I was totally blown away when I made biscotti with our white cake mix last week. It was a crazy thought in the first place, but as I sliced my daughter a piece of cake, it looked like biscotti to me. How could that be? It was crazy talk. But sometimes the best ideas come from those crazy thoughts.
I should probably back up a little bit here too. Biscotti has always been one of my specialties. 25 years ago, fresh out of culinary school when we first opened our bakery, biscotti was my thing. I made it in every flavor combination you can imagine, although chocolate chip almond was always my favorite. We sold an ton of it, and for good reason. It was delicious! Of course back then I also used lots of eggs and plenty of wheat flour.
Then, fast forward a few years later, and my first magazine article was on…biscotti! Yes, that’s right, and I couldn’t have picked a better article to write. It was for Cooking Light Magazine too. I can still remember how excited I was. I had so much fun with it, they let me develop extra biscotti recipes for the article. There may have been close to 12.
As you can see, biscotti and I have a very special connection. So it was strange to take a long hiatus from them, once I was both vegan and gluten-free. I knew that it was possible, I just wondered how close they would be to the biscotti that I knew and loved. Little did I know what a big surprise I was in for, after my biscotti-epiphany! Plus, if you’ve made biscotti before, you will notice that this batter is totally different. That’s because it’s cake-biscotti! But however crazy it sounds (and may make your Italian grandmother grimace at the notion), it will bake up like real biscotti.
I made the biscotti both plain (with almond extract) and with chocolate chips and almonds. Both worked great. You can experiment with the flavors and add ins. I will come up with some more biscotti recipes soon. Also, as you’ll see below, the extract flavor cooks out some, so you will want to use double what you normally would.
So here’s the 911 on what I did, before I share the recipe:
1. I made the batter as per the instructions on the back of the box, except I reduced the oil to 2 tablespoons, and increased the non-dairy milk by 2 tablespoons (so 1 1/2 cups + 2 tablespoons non-dairy milk). I also added 2 1/2 teaspoons of pure almond extract, because the flavor cooks out a bit from the double baking. My husband thought 1 tablespoon would be great too. I also stirred in 3/4 cup dairy-free semisweet chocolate chips and 1/2 cup almonds (that had been lightly toasted and coarsely chopped in a mini food processor).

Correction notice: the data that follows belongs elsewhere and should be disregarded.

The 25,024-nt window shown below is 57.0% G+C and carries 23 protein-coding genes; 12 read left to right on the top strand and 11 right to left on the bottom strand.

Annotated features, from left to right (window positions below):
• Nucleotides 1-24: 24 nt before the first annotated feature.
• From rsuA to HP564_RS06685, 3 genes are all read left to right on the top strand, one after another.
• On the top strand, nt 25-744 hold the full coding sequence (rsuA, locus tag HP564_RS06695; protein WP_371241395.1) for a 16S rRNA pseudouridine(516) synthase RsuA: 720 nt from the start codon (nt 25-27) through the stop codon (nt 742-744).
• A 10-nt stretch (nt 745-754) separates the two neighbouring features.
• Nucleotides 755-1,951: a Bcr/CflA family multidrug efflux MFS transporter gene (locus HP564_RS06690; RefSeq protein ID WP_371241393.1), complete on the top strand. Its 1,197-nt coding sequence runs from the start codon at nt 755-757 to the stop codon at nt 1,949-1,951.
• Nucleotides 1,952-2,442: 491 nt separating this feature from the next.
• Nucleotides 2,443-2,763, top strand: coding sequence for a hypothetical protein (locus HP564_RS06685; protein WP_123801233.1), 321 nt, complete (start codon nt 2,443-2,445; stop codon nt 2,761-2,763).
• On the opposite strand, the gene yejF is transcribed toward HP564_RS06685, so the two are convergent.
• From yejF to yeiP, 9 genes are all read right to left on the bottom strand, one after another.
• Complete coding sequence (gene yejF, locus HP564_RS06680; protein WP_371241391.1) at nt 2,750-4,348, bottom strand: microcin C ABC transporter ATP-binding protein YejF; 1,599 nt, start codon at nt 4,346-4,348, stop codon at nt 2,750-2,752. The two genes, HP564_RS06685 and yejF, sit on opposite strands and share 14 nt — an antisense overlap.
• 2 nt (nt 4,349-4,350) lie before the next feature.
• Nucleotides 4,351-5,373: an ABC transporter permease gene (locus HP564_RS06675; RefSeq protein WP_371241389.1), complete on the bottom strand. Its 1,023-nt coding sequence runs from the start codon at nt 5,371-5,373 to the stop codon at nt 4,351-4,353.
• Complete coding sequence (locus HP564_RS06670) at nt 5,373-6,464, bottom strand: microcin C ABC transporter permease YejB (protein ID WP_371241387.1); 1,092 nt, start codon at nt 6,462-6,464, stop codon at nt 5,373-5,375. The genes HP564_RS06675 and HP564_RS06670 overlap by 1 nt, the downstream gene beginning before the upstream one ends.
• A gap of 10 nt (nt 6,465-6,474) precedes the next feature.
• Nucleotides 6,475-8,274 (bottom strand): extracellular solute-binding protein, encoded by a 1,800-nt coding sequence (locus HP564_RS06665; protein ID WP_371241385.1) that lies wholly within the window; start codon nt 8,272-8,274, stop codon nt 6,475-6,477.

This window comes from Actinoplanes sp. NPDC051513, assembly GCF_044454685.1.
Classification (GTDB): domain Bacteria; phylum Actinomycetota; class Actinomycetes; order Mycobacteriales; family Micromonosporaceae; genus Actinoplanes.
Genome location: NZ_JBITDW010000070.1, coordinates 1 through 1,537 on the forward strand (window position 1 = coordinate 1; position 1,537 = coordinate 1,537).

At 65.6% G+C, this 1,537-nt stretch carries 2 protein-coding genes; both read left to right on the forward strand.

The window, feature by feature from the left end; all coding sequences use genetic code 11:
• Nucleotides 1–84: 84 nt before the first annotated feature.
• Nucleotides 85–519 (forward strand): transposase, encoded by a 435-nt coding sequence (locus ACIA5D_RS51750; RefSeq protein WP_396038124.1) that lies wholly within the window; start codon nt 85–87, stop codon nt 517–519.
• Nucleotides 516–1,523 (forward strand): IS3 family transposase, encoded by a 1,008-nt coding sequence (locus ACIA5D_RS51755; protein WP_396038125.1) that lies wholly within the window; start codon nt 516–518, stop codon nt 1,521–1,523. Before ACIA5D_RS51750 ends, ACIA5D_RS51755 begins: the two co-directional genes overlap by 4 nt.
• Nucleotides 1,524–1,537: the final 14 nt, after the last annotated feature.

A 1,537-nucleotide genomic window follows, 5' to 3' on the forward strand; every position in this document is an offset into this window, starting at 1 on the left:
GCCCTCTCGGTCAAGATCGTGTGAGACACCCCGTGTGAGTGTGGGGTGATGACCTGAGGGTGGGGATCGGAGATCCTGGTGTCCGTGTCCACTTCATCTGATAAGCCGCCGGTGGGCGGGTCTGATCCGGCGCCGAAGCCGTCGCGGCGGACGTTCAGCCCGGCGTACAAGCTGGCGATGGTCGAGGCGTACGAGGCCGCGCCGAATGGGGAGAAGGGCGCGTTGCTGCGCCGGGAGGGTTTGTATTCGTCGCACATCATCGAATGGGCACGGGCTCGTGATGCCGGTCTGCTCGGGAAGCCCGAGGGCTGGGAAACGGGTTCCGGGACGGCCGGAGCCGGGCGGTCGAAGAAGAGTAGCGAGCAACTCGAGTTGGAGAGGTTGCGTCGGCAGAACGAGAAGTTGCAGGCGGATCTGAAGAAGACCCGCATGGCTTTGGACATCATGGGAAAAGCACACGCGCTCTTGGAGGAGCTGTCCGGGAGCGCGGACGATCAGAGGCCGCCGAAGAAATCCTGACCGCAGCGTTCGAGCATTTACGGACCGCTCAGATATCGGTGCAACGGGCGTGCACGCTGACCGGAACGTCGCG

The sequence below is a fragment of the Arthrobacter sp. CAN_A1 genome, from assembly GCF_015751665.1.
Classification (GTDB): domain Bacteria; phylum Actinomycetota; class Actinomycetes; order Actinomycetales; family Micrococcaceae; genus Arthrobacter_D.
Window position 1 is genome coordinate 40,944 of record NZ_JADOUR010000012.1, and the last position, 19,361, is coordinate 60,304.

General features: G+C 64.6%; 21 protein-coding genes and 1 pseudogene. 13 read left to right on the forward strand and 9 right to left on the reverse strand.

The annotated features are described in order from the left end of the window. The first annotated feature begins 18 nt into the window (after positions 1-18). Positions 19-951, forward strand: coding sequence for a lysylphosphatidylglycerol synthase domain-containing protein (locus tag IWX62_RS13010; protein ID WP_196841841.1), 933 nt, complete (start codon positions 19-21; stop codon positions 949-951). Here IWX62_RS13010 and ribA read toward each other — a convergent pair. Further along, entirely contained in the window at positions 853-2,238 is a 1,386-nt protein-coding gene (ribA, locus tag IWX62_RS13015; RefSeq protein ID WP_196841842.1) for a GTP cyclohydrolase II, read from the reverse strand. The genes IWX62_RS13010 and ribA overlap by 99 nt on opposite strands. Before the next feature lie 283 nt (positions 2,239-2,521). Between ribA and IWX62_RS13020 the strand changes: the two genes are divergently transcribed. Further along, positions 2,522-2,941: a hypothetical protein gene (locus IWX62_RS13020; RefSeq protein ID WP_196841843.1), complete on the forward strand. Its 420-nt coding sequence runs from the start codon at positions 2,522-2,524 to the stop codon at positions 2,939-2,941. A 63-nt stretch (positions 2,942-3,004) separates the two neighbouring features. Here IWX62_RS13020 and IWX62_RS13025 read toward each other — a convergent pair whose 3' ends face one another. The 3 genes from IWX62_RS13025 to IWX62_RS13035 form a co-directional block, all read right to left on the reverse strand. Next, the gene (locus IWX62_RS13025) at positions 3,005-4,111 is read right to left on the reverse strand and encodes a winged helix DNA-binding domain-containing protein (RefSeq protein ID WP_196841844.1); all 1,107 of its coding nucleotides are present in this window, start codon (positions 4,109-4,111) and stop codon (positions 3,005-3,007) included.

2. I baked the batter just as I would a cake. I used a Pyrex glass 11 x 7-inch pan, but metal would be fine too. I think that the size/shape is really key here.
3. I baked the cake for 55 to 60 minutes, just as I normally do. Let it cool before removing from the pan. You’ll want to set it on a large cutting board to slice.
4. Cutting: You can experiment how thin you want them, but I found it easiest to cut them about 1/2 inch. I also found that it was easiest to cut the cake in half length-wise and then slice each half into 1/2 inch biscotti slices.
5. Second baking: I carefully placed each biscotti on their side and lined them up on a parchment-lined heavy baking sheet. It took 2 baking sheets for all of the slices. Then, and the time may vary depending on your oven, I baked them for 15 minutes in a preheated 350°F oven. I removed the baking sheets from the oven and carefully flipped all of the biscotti over. I then put them back in the hot oven to bake them another 15 minutes. I then let them all cool on the baking sheets. Once they are totally cool, they should be nice and crisp. If not, you can bake them for another few minutes in the oven.
6. Storage: I tried a couple of different things, and I found the best way to store them is in the freezer in a ziplock freezer bag. Closing them up in an airtight container and leaving them out didn’t work. For some reason gluten-free baked goods seem to rehydrate themselves this way, so they were too moist and soft. I also tried leaving them out uncovered, but they also became soft that way too. I think they just picked up moisture in the air. So I vote for freezing them, which is also great because then you have biscotti in your freezer whenever the mood strikes.
- 3 cups plain, unsweetened soymilk (or 1 1/2 cups water + 1 1/2 cups plain soymilk)
- 1/3 cup raw, unsalted cashews
- 8 tablespoons nutritional yeast flakes
- 3 tablespoons oat flour (if using Instant Clearjel, omit)
- 2 tablespoons cornstarch (if using Instant Clearjel, omit)
- 1 1/4 teaspoons fine sea salt, or to taste
- 1/2 teaspoon smoked paprika
- 1 teaspoon granulated onion
- Sriracha sauce, optional
- In the jar of a blender, combine the soymilk, cashews, nutritional yeast flakes, oat flour, cornstarch, salt, paprika, and granulated onion. Blend the mixture at high speed until completely smooth and no bits of nuts remain. If you don’t have a big blender, blend the mixture in two batches.
- Transfer the mixture to a large saucepan and place over medium heat. Bring sauce to a simmer, whisking continuously. Once mixture comes to a simmer, reduce heat slightly and cook, whisking continuously until thick, about 5 to 10 minutes, until there is no starchy flavor.
- Tip: If you don’t have a strong blender, make sure to soak your cashews for two hours before using. Alternately, you can simmer them for 5 minutes. Drain them before using. If you want your sauce a little richer, increase the cashews to 1/2 cup.
- Gluten-Free: To make this sauce gluten-free, make sure to use a gluten-free oat flour.
- Recipe adapted with permission from Vegan Casseroles, by Julie Hasson, 2014, Running Press